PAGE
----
Opulence of the Benin culture is very renowned and has always been so. Benin royalty are known for their love of red coral beads in fashion, this has always been to signify abundant wealth of the Great Kingdom to the rest of the world.
Corals are the skeletal remains of marine animals which can take thousands of years to be fully grown (5000 -8000+ years), growing 5 to 25 millimetres each year. Coral reefs are currently protected due to overexploitation and damages caused by humans and other factors such as global warning and disease. Coral with her cousin the Pearls are both rare gemstones, they are chemically very similar and are mostly calcium bicarbonate deposited by marine invertebrates. Corals can be red, pink, white or black; red coral being most priced.
Used in jewellery, coral can be polished and fashioned into beautiful and exquisite beads. This attribute, makes coral beads very expensive particularly as they are very rare and protected. Coral which are used for jewellery making come mainly from the Mediterranean Sea, Pacific and Eastern Atlantic oceans. Coral beads in many cultures also have religious significance such as beliefs that they bring good luck to the wearer.
Benin Bronze plaques show evidence that the king’s complete royal regalia were made of red coral beads. Only the king could wear the complete regalia which must have been very expensive as these were bought from Spanish and Portuguese traders to the Kingdom. In today’s money, this would have cost billions of Nigerian naira to make complete royal regalia consisting of beaded crown, full coral beads outfit, bracelets, rings and necklaces. This rare gemstone regalia left no one in any doubt about His Majesty’s wealth. Other royalties too e.g. the chiefs were revered as wealthy individuals since coral beads were very expensive to purchase. Benin queens and chiefs wore less beaded outfits.
One real coral bead necklace (may not even be 100% coral) today could cost up to 15,000 Euros equivalent to 2,836,821.48 Naira; this is almost three million Nigerian naira.
The Benin Punitive expedition fire of 1897 destroyed much of the original coral gemstones held by the Benin Royal palace. Some have since been replaced but at exorbitant prices since the King no longer has trade monopoly with foreign traders and international trade restrictions apply today.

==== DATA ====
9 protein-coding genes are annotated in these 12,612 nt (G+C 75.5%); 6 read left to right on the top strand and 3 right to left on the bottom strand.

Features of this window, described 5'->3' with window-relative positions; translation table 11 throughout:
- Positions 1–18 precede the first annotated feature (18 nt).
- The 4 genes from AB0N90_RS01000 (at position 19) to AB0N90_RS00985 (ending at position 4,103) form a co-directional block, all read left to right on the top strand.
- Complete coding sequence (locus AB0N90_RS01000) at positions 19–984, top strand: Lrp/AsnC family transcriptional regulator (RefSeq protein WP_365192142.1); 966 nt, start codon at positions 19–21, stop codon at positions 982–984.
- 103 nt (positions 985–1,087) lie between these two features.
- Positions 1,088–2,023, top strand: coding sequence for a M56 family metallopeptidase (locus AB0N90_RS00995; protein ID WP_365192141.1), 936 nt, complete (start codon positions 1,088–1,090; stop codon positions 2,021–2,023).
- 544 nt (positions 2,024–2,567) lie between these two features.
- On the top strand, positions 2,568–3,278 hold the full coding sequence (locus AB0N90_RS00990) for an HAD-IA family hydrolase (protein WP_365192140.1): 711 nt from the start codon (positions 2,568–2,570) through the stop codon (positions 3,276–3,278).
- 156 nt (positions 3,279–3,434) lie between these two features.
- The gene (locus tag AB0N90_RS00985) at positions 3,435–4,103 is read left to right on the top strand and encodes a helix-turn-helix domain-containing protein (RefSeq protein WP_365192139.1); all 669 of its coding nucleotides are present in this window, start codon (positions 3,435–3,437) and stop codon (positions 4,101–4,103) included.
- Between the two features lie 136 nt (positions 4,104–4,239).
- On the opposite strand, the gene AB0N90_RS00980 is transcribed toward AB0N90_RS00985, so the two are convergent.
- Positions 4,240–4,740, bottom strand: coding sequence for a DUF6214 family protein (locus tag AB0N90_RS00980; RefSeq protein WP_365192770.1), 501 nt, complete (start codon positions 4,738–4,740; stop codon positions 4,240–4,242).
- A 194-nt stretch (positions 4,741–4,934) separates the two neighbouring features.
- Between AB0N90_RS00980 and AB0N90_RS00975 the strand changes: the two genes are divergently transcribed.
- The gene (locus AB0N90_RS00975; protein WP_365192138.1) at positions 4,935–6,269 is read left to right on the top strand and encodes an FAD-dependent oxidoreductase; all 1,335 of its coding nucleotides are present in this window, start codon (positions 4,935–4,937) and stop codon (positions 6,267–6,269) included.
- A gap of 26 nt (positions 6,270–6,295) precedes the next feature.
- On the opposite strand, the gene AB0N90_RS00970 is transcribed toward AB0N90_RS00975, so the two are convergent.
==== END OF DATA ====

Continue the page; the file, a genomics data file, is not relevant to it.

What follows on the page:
Another development in coral beads fashion and cultural awareness is that these days coral beads wearing is no longer limited to just the royal family and Benin nobility, everyone who can afford it kits up in the full outfit for celebration of cultural events like wedding, burial ceremonies, etc.
The question is, if coral beads are rare and expensive, how is everyone who can afford it able to do so in Nigeria today? The answer lies in synthetic coral jewellery manufacturing which is now a big business in the country and abroad, producing genuine looking coral beads to sell at reasonable prices to the emerging and established middle class and professionals of Nigeria. In my view, this is a very positive development since it keeps the Benin culture alive and unifies the next generation in dress and fashion practices.
Captain Bacon in his book Benin, City of Blood (1897) stated that ‘Silver there was none, and gold there was none, and the coral was of little value. In fact the only things of value were the tusks and bronze work.’ (page92). These were the main items the British saved and looted from the palace but if only they had known the true value of coral, they would not have destroyed them in the fire, perhaps they knew that the cost of maintaining the coral beads would have proved exorbitant over time unlike metal and ivory ware and this consideration prevented them seeing any different. Shame that (or not).
Anyhow, coral beads fashion is here to stay; Benin culture lives. Long live the Red Coral Kingdom!